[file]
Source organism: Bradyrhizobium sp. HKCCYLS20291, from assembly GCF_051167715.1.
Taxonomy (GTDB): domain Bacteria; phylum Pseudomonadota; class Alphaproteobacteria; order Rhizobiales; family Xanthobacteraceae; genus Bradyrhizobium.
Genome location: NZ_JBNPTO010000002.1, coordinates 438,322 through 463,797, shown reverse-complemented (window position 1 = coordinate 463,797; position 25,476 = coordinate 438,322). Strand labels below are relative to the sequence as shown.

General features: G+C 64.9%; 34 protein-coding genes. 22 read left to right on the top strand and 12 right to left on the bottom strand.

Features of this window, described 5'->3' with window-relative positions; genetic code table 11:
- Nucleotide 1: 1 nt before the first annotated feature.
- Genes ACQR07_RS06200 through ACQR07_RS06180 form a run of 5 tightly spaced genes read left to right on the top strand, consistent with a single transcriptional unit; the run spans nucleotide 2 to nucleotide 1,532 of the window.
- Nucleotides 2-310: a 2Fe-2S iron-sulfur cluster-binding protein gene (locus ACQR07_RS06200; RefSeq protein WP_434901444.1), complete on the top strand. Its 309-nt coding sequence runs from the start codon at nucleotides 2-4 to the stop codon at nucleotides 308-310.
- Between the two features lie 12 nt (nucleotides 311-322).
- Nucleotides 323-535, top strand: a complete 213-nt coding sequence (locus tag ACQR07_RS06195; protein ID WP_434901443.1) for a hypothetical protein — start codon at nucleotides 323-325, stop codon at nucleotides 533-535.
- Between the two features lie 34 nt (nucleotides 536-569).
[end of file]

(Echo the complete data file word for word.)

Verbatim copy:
Source organism: Bradyrhizobium sp. HKCCYLS20291, from assembly GCF_051167715.1.
Taxonomy (GTDB): domain Bacteria; phylum Pseudomonadota; class Alphaproteobacteria; order Rhizobiales; family Xanthobacteraceae; genus Bradyrhizobium.
Genome location: NZ_JBNPTO010000002.1, coordinates 438,322 through 463,797, shown reverse-complemented (window position 1 = coordinate 463,797; position 25,476 = coordinate 438,322). Strand labels below are relative to the sequence as shown.

General features: G+C 64.9%; 34 protein-coding genes. 22 read left to right on the top strand and 12 right to left on the bottom strand.

Features of this window, described 5'->3' with window-relative positions; genetic code table 11:
- Nucleotide 1: 1 nt before the first annotated feature.
- Genes ACQR07_RS06200 through ACQR07_RS06180 form a run of 5 tightly spaced genes read left to right on the top strand, consistent with a single transcriptional unit; the run spans nucleotide 2 to nucleotide 1,532 of the window.
- Nucleotides 2-310: a 2Fe-2S iron-sulfur cluster-binding protein gene (locus ACQR07_RS06200; RefSeq protein WP_434901444.1), complete on the top strand. Its 309-nt coding sequence runs from the start codon at nucleotides 2-4 to the stop codon at nucleotides 308-310.
- Between the two features lie 12 nt (nucleotides 311-322).
- Nucleotides 323-535, top strand: a complete 213-nt coding sequence (locus tag ACQR07_RS06195; protein ID WP_434901443.1) for a hypothetical protein — start codon at nucleotides 323-325, stop codon at nucleotides 533-535.
- Between the two features lie 34 nt (nucleotides 536-569).